Bankruptcy helps consumers in Louisiana get some of their unsecured debts forgiven through liquidation or repayment. If consumers get behind on debt, they could get calls from collectors. However, the automatic stay of bankruptcy is beneficial in this situation.
Overview of the automatic stay
The automatic stay is an injunction in all bankruptcy chapters that prohibits collectors from taking legal action against consumers. It temporarily stops wage garnishments, foreclosures and pending litigation from government entities, mortgage lenders and collection agencies. It may stop certain tax proceedings if the IRS has been listed on the petition, but not all tax debt can get discharged.
The automatic stay is effective as soon as the consumer files and until the discharge, which depends on the bankruptcy type. However, the automatic stay only last 30 days if the filer has a pending bankruptcy within one year of the last filing. If they have two pending cases within the same year, they don’t get any protection unless they have a valid reason.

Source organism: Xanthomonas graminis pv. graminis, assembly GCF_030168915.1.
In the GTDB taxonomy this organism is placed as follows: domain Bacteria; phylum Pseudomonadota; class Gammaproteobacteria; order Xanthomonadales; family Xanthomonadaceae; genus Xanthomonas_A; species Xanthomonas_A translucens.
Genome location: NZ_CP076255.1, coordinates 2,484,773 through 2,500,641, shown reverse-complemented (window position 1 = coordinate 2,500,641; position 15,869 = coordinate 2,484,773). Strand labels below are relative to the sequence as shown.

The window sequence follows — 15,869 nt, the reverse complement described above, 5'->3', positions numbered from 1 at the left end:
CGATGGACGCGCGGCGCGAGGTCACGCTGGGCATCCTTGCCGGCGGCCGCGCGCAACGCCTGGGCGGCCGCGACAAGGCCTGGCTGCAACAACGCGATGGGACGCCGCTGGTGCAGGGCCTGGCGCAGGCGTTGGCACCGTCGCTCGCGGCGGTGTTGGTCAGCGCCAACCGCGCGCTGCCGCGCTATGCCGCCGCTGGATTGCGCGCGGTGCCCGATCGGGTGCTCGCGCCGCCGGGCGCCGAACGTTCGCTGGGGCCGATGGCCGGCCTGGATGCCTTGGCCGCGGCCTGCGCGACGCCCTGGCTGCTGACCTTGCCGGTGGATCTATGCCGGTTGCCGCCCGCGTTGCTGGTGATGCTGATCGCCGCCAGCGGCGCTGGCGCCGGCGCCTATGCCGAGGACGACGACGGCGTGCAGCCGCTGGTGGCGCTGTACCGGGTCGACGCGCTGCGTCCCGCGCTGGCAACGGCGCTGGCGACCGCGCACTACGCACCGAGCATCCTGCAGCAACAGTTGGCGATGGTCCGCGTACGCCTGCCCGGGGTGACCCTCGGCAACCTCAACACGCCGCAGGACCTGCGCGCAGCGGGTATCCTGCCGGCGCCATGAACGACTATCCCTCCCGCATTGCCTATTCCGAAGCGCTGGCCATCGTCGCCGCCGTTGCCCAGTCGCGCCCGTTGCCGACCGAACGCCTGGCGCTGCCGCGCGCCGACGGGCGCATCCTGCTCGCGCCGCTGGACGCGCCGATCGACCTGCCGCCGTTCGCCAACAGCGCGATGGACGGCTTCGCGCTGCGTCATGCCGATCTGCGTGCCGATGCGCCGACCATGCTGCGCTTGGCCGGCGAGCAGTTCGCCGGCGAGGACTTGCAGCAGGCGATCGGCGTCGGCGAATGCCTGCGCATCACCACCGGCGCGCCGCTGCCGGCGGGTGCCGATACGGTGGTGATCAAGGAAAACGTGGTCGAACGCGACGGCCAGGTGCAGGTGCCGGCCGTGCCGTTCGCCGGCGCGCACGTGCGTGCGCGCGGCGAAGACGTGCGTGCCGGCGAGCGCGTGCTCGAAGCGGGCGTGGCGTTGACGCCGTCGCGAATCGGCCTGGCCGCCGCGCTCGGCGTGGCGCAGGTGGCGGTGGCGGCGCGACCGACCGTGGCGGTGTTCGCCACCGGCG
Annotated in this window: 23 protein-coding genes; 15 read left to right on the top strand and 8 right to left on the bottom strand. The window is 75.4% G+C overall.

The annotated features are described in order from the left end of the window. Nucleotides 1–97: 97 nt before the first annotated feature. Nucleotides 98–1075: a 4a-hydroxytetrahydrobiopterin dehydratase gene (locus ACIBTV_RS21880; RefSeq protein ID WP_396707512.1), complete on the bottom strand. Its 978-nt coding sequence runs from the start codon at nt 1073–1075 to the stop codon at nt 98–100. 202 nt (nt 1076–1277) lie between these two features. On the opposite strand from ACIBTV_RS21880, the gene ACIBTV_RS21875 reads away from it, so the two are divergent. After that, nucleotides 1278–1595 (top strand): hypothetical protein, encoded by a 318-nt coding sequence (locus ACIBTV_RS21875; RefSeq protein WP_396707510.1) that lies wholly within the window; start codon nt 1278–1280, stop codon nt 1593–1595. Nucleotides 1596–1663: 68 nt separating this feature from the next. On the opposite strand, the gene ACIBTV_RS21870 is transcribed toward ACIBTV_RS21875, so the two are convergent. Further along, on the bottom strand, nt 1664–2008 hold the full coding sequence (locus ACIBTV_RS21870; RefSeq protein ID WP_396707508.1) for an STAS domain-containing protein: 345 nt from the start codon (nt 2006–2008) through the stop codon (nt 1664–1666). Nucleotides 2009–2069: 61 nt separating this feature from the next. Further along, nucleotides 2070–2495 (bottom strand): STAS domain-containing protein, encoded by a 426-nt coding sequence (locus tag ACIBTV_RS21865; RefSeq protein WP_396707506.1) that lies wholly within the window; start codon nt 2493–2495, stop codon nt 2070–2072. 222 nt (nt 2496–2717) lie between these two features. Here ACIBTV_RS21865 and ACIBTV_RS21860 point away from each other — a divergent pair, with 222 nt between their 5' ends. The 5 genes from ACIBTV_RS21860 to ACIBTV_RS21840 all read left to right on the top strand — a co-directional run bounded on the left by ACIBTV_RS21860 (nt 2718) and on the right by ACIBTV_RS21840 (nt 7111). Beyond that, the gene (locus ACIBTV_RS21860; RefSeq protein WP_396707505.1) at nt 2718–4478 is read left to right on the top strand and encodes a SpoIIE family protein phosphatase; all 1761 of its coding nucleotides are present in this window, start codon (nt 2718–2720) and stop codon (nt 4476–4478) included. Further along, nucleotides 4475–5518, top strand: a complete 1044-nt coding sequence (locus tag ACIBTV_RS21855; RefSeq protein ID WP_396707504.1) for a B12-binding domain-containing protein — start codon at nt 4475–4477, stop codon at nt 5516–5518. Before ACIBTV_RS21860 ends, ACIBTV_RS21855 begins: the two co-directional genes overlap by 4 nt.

If past-due utilities are included in the petition, it prevents shutoff for 20 days or longer with adequate payment assurance. However, regardless of the limit given, the filer must provide the adequate assurance within 20 days of filing. This may include a letter of credit, a security deposit or prepayment, but what companies will accept varies.
If the utility company won’t accept the form of adequate assurance, the court may force them to accept it. If consumers only have utility debt or the court doesn’t force acceptance, there are some other options. Many states offer assistance to low-income households and seniors, in addition to negotiating discounts, or prevent shutoff during extreme weather.
Bankruptcy cannot be filed for one debt, so consumers may need to look for alternatives depending on their situation. A bankruptcy filing also can affect credit for several years, so it should be used as a last resort.